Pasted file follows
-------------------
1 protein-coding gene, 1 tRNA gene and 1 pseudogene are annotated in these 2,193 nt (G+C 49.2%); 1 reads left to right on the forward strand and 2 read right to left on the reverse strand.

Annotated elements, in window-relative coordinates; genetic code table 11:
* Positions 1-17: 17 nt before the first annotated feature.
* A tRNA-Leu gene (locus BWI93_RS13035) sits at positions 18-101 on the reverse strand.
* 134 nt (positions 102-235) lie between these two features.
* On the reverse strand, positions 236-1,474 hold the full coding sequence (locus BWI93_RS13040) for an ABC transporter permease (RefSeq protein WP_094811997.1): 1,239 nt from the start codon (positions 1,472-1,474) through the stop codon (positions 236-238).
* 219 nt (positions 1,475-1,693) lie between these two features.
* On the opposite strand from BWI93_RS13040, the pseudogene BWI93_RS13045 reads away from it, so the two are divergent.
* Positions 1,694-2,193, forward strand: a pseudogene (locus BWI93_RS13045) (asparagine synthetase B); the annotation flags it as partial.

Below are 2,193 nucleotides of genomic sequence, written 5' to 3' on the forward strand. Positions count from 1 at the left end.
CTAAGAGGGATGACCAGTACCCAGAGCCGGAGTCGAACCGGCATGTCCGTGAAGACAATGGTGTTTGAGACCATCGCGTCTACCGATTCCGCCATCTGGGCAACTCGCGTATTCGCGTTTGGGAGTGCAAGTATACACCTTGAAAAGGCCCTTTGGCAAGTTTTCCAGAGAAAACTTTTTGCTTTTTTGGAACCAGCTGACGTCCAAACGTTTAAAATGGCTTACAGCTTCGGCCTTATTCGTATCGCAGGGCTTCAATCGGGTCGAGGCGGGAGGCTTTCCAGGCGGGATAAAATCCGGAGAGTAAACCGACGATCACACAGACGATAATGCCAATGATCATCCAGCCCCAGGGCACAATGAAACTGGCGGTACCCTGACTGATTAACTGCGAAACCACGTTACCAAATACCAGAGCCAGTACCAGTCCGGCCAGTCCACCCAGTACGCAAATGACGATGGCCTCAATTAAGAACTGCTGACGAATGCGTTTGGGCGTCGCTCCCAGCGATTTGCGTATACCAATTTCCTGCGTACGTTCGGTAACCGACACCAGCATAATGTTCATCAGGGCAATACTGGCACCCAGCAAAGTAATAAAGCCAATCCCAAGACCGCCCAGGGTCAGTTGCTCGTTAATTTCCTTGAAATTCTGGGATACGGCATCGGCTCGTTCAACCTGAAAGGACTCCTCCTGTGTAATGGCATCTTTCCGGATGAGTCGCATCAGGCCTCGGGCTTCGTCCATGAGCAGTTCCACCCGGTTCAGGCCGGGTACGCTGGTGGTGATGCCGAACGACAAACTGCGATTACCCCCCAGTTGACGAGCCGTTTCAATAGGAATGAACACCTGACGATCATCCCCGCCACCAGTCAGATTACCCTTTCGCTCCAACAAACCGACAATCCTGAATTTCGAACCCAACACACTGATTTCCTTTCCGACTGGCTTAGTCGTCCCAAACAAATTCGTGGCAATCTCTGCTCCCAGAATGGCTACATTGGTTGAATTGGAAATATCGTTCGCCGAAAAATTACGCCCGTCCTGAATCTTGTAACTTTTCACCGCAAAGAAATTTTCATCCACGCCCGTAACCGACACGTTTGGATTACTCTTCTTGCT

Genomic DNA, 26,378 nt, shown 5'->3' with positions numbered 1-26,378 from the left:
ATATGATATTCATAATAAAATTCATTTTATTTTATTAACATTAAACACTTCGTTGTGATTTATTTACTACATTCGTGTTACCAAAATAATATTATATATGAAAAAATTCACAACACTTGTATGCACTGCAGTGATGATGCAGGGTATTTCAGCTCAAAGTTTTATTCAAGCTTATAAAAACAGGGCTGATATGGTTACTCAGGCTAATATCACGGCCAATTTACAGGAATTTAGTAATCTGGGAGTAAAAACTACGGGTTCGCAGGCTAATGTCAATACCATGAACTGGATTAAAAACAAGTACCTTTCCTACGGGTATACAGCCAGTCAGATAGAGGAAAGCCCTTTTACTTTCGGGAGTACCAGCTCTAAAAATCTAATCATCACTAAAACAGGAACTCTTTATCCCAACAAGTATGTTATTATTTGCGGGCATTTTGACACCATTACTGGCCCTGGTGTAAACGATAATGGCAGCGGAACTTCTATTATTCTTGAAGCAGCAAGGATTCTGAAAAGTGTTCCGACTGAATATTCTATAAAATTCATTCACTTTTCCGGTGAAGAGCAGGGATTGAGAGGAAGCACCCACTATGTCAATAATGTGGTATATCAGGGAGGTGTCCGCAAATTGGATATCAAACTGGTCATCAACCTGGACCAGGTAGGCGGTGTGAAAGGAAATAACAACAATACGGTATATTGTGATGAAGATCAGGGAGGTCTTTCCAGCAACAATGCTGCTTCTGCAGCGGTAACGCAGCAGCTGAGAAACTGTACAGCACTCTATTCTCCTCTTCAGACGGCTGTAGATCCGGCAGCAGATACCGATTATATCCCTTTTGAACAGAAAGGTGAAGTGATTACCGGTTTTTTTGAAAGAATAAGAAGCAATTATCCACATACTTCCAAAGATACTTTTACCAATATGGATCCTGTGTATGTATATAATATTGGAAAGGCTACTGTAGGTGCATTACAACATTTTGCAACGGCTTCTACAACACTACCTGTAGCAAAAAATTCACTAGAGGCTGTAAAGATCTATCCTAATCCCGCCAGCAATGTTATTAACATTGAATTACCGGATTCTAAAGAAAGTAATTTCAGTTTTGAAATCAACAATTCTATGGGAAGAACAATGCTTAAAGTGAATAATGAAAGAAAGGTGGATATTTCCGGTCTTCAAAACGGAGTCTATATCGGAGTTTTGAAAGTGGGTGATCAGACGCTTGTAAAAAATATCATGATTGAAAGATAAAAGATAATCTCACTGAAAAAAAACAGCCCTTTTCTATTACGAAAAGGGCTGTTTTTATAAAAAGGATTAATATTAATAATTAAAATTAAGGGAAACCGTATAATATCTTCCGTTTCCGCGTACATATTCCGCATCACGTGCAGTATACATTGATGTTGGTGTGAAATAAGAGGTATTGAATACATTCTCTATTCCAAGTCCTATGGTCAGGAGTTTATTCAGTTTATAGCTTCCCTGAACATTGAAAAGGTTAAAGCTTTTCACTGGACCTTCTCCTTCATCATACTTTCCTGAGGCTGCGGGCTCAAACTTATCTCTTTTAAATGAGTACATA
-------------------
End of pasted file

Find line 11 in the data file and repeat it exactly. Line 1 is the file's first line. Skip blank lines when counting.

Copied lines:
CTAAGAGGGATGACCAGTACCCAGAGCCGGAGTCGAACCGGCATGTCCGTGAAGACAATGGTGTTTGAGACCATCGCGTCTACCGATTCCGCCATCTGGGCAACTCGCGTATTCGCGTTTGGGAGTGCAAGTATACACCTTGAAAAGGCCCTTTGGCAAGTTTTCCAGAGAAAACTTTTTGCTTTTTTGGAACCAGCTGACGTCCAAACGTTTAAAATGGCTTACAGCTTCGGCCTTATTCGTATCGCAGGGCTTCAATCGGGTCGAGGCGGGAGGCTTTCCAGGCGGGATAAAATCCGGAGAGTAAACCGACGATCACACAGACGATAATGCCAATGATCATCCAGCCCCAGGGCACAATGAAACTGGCGGTACCCTGACTGATTAACTGCGAAACCACGTTACCAAATACCAGAGCCAGTACCAGTCCGGCCAGTCCACCCAGTACGCAAATGACGATGGCCTCAATTAAGAACTGCTGACGAATGCGTTTGGGCGTCGCTCCCAGCGATTTGCGTATACCAATTTCCTGCGTACGTTCGGTAACCGACACCAGCATAATGTTCATCAGGGCAATACTGGCACCCAGCAAAGTAATAAAGCCAATCCCAAGACCGCCCAGGGTCAGTTGCTCGTTAATTTCCTTGAAATTCTGGGATACGGCATCGGCTCGTTCAACCTGAAAGGACTCCTCCTGTGTAATGGCATCTTTCCGGATGAGTCGCATCAGGCCTCGGGCTTCGTCCATGAGCAGTTCCACCCGGTTCAGGCCGGGTACGCTGGTGGTGATGCCGAACGACAAACTGCGATTACCCCCCAGTTGACGAGCCGTTTCAATAGGAATGAACACCTGACGATCATCCCCGCCACCAGTCAGATTACCCTTTCGCTCCAACAAACCGACAATCCTGAATTTCGAACCCAACACACTGATTTCCTTTCCGACTGGCTTAGTCGTCCCAAACAAATTCGTGGCAATCTCTGCTCCCAGAATGGCTACATTGGTTGAATTGGAAATATCGTTCGCCGAAAAATTACGCCCGTCCTGAATCTTGTAACTTTTCACCGCAAAGAAATTTTCATCCACGCCCGTAACCGACACGTTTGGATTACTCTTCTTGCT